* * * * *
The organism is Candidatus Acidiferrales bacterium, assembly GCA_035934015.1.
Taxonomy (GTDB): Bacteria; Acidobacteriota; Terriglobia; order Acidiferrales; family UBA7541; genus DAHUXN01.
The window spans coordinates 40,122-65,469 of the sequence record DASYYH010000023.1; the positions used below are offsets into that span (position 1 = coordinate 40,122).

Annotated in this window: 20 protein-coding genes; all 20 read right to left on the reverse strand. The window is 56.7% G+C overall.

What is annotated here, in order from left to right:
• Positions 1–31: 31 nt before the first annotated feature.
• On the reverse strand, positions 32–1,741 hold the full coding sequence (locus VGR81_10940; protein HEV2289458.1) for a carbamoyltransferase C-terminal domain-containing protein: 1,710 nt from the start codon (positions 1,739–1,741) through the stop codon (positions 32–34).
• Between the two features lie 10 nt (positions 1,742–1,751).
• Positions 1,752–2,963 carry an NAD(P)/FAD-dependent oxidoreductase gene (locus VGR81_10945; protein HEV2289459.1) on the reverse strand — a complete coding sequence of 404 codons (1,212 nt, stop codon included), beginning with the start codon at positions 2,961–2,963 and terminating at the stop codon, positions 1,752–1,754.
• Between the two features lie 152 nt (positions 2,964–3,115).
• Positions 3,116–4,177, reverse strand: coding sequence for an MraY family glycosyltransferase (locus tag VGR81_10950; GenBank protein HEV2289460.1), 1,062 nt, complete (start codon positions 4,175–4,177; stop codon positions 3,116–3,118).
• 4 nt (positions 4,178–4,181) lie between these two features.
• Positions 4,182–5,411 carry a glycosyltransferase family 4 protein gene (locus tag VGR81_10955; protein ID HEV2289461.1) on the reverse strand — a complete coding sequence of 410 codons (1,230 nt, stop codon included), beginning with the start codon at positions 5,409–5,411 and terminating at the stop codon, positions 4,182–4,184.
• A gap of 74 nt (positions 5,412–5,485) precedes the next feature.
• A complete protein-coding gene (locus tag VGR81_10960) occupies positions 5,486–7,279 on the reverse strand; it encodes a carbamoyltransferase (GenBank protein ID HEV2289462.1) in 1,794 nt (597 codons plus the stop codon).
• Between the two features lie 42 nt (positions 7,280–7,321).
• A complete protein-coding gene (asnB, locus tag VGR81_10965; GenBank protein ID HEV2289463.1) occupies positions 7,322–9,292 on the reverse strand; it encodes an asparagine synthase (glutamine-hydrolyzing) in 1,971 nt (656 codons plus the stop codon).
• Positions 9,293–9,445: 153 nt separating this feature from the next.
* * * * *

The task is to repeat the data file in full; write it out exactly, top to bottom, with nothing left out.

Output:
The organism is Candidatus Acidiferrales bacterium, assembly GCA_035934015.1.
Taxonomy (GTDB): Bacteria; Acidobacteriota; Terriglobia; order Acidiferrales; family UBA7541; genus DAHUXN01.
The window spans coordinates 40,122-65,469 of the sequence record DASYYH010000023.1; the positions used below are offsets into that span (position 1 = coordinate 40,122).

Annotated in this window: 20 protein-coding genes; all 20 read right to left on the reverse strand. The window is 56.7% G+C overall.

What is annotated here, in order from left to right:
• Positions 1–31: 31 nt before the first annotated feature.
• On the reverse strand, positions 32–1,741 hold the full coding sequence (locus VGR81_10940; protein HEV2289458.1) for a carbamoyltransferase C-terminal domain-containing protein: 1,710 nt from the start codon (positions 1,739–1,741) through the stop codon (positions 32–34).
• Between the two features lie 10 nt (positions 1,742–1,751).
• Positions 1,752–2,963 carry an NAD(P)/FAD-dependent oxidoreductase gene (locus VGR81_10945; protein HEV2289459.1) on the reverse strand — a complete coding sequence of 404 codons (1,212 nt, stop codon included), beginning with the start codon at positions 2,961–2,963 and terminating at the stop codon, positions 1,752–1,754.
• Between the two features lie 152 nt (positions 2,964–3,115).
• Positions 3,116–4,177, reverse strand: coding sequence for an MraY family glycosyltransferase (locus tag VGR81_10950; GenBank protein HEV2289460.1), 1,062 nt, complete (start codon positions 4,175–4,177; stop codon positions 3,116–3,118).
• 4 nt (positions 4,178–4,181) lie between these two features.
• Positions 4,182–5,411 carry a glycosyltransferase family 4 protein gene (locus tag VGR81_10955; protein ID HEV2289461.1) on the reverse strand — a complete coding sequence of 410 codons (1,230 nt, stop codon included), beginning with the start codon at positions 5,409–5,411 and terminating at the stop codon, positions 4,182–4,184.
• A gap of 74 nt (positions 5,412–5,485) precedes the next feature.
• A complete protein-coding gene (locus tag VGR81_10960) occupies positions 5,486–7,279 on the reverse strand; it encodes a carbamoyltransferase (GenBank protein ID HEV2289462.1) in 1,794 nt (597 codons plus the stop codon).
• Between the two features lie 42 nt (positions 7,280–7,321).
• A complete protein-coding gene (asnB, locus tag VGR81_10965; GenBank protein ID HEV2289463.1) occupies positions 7,322–9,292 on the reverse strand; it encodes an asparagine synthase (glutamine-hydrolyzing) in 1,971 nt (656 codons plus the stop codon).
• Positions 9,293–9,445: 153 nt separating this feature from the next.